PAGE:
Shepherd University

SU Interpersonal Violence
 Resource Center

Preservation of Evidence

Relationship Violence

Preserving evidence is important in situations involving dating and domestic violence. Collecting this information can help anyone you choose to report the incident to provide support for you and to take appropriate follow-up actions.

  • Seek medical attention for and photograph any physical injuries; the examining medical professional can attest to the nature of these conditions, including cuts, scrapes, bruises, fractures, choking, pulled out hair) that can be photographed or attested to by an examining physician or medical clinician. Forensic evidence may be collected by medical professionals to obtain fingerprints, saliva, blood, semen, hairs, fibers, and tissue or blood from the perpetrator. Please know that some injuries, such as those caused by strangulation may not be visible for several days.
  • Place any evidence such as torn clothing or broken fingernails in a paper bag.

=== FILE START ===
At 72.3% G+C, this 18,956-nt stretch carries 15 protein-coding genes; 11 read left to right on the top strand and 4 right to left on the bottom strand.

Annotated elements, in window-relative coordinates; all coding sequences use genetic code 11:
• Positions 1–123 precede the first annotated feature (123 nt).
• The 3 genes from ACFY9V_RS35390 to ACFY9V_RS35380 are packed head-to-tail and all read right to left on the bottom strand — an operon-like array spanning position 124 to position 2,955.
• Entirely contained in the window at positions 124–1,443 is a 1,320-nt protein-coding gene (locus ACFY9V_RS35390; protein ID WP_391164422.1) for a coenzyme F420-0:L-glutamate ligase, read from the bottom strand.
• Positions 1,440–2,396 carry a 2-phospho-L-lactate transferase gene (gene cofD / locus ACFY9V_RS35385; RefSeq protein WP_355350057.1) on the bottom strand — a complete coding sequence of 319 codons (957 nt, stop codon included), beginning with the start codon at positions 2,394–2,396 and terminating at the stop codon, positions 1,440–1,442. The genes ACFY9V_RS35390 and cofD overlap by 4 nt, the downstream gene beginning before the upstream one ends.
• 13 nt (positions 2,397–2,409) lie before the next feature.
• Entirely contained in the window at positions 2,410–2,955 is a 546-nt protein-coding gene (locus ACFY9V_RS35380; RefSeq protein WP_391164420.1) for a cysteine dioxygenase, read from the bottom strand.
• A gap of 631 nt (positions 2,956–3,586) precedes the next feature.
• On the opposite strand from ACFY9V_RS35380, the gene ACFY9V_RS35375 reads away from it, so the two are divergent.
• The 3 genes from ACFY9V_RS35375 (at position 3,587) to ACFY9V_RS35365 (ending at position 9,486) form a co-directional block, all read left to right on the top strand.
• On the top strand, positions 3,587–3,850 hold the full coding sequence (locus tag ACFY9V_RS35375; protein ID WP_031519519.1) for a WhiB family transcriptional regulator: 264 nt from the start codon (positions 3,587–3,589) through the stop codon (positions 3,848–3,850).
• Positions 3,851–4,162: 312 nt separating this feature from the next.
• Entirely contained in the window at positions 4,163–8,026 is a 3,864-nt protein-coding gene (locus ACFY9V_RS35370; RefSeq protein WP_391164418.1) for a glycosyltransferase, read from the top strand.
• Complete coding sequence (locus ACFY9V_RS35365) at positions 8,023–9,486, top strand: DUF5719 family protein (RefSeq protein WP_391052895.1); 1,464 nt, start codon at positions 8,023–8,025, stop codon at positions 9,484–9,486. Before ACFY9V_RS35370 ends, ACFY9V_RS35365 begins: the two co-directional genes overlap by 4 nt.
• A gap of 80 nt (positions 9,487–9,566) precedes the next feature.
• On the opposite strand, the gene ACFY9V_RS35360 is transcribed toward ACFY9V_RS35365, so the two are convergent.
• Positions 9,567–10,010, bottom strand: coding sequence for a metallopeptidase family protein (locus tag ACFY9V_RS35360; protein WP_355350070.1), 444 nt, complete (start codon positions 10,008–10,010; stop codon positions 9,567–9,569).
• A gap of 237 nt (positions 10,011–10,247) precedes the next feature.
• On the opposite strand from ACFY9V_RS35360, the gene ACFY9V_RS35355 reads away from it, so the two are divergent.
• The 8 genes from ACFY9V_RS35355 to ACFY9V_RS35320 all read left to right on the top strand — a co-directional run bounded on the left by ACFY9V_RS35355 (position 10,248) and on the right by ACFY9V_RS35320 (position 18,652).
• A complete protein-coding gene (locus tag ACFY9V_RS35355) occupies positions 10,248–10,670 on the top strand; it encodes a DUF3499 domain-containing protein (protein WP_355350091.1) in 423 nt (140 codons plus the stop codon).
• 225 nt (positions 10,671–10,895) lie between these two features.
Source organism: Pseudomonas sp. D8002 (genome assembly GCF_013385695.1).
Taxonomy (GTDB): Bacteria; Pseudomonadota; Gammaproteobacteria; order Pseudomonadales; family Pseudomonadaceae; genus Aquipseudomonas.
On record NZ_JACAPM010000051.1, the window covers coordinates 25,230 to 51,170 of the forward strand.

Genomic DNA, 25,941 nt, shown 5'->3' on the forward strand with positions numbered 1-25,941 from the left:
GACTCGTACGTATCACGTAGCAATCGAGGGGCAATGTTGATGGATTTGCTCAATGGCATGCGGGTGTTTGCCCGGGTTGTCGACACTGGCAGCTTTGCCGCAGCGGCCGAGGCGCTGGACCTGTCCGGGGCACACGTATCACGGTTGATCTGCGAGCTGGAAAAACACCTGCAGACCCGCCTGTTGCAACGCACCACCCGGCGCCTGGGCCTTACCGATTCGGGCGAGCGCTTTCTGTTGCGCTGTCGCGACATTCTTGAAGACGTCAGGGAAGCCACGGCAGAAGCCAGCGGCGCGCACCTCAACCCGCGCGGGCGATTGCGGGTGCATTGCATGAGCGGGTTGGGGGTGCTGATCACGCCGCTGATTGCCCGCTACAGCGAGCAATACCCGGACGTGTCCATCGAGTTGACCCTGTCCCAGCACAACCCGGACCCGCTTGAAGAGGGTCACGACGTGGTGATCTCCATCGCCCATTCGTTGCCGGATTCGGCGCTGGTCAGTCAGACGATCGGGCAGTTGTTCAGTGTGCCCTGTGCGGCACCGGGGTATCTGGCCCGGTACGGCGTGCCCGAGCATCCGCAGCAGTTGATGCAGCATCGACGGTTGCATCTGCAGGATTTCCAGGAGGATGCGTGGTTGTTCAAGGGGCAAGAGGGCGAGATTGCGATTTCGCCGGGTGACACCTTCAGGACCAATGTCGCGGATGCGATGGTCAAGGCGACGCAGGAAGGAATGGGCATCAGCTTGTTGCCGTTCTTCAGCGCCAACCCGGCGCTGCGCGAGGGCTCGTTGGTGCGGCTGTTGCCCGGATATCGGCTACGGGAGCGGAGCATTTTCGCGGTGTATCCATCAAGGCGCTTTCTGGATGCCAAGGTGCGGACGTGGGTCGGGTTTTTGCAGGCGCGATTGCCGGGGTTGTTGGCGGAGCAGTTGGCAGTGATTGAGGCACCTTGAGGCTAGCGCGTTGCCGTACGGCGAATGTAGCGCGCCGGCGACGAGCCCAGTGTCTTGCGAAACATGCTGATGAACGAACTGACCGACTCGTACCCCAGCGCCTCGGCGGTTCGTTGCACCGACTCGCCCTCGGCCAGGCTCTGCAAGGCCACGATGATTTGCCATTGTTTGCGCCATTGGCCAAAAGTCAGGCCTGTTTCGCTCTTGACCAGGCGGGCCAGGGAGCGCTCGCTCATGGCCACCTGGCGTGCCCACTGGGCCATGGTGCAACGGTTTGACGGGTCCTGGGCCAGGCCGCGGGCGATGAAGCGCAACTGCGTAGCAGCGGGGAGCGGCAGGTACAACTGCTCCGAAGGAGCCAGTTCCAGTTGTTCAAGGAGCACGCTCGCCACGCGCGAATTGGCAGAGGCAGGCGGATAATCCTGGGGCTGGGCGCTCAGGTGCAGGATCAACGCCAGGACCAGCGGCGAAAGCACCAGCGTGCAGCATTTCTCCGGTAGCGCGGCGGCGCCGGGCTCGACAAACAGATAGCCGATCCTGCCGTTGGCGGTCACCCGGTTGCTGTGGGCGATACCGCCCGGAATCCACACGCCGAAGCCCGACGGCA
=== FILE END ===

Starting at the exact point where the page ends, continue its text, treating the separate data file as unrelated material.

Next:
• Maintain any paper documentation— diaries, letters, notes —either from the suspect or written by the victim and detailing past acts of abuse and violence
  • Keep any computer, internet/ email, text messages, social media and other forms of electronic evidence (voicemails, answering machine tapes, emergency number police tapes)
  • Keep a list of any witnesses who can provide information about any incidents of relationship violence.
  • Do not clean up or alter the location in which an act of violence occurred; broken household items should not be moved.
  • Maintain records of any past incidents of relationship violence including statements from service providers involved in past incidents of violence, prior police incident reports, prior medical files detailing any past injuries, previous court orders such as protective orders or bail restrictions, and any past criminal record/history of the offenders or suspects.